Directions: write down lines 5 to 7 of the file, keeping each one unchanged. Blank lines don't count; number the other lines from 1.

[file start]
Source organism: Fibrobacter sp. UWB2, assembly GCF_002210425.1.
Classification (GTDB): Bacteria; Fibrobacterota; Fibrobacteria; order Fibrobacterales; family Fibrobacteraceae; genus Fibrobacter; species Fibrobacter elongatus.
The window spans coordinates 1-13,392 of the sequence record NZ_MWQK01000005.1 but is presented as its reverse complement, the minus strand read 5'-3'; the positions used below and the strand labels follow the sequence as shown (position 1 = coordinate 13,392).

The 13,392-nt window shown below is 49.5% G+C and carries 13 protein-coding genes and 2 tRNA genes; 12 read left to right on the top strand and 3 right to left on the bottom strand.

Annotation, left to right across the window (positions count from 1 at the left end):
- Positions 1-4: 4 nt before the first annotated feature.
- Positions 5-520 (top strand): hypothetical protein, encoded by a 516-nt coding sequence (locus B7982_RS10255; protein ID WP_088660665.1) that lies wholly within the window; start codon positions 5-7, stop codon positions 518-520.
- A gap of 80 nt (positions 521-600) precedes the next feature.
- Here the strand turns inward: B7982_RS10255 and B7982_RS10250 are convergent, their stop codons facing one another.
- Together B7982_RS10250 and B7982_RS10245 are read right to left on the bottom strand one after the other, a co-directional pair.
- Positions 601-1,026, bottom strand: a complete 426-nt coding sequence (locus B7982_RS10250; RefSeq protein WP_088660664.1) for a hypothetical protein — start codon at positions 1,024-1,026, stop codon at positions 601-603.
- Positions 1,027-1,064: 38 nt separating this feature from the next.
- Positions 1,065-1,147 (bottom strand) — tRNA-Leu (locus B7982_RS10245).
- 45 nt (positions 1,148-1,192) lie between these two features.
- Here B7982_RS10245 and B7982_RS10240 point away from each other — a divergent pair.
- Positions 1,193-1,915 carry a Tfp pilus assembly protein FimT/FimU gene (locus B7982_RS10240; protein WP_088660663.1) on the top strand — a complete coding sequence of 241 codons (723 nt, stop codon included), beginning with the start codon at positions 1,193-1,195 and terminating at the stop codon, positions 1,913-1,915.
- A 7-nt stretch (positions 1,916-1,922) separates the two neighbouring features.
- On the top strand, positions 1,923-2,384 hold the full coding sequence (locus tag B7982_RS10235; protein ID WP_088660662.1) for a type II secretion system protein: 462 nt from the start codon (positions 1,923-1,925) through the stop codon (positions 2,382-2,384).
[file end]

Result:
Annotation, left to right across the window (positions count from 1 at the left end):
- Positions 1-4: 4 nt before the first annotated feature.
- Positions 5-520 (top strand): hypothetical protein, encoded by a 516-nt coding sequence (locus B7982_RS10255; protein ID WP_088660665.1) that lies wholly within the window; start codon positions 5-7, stop codon positions 518-520.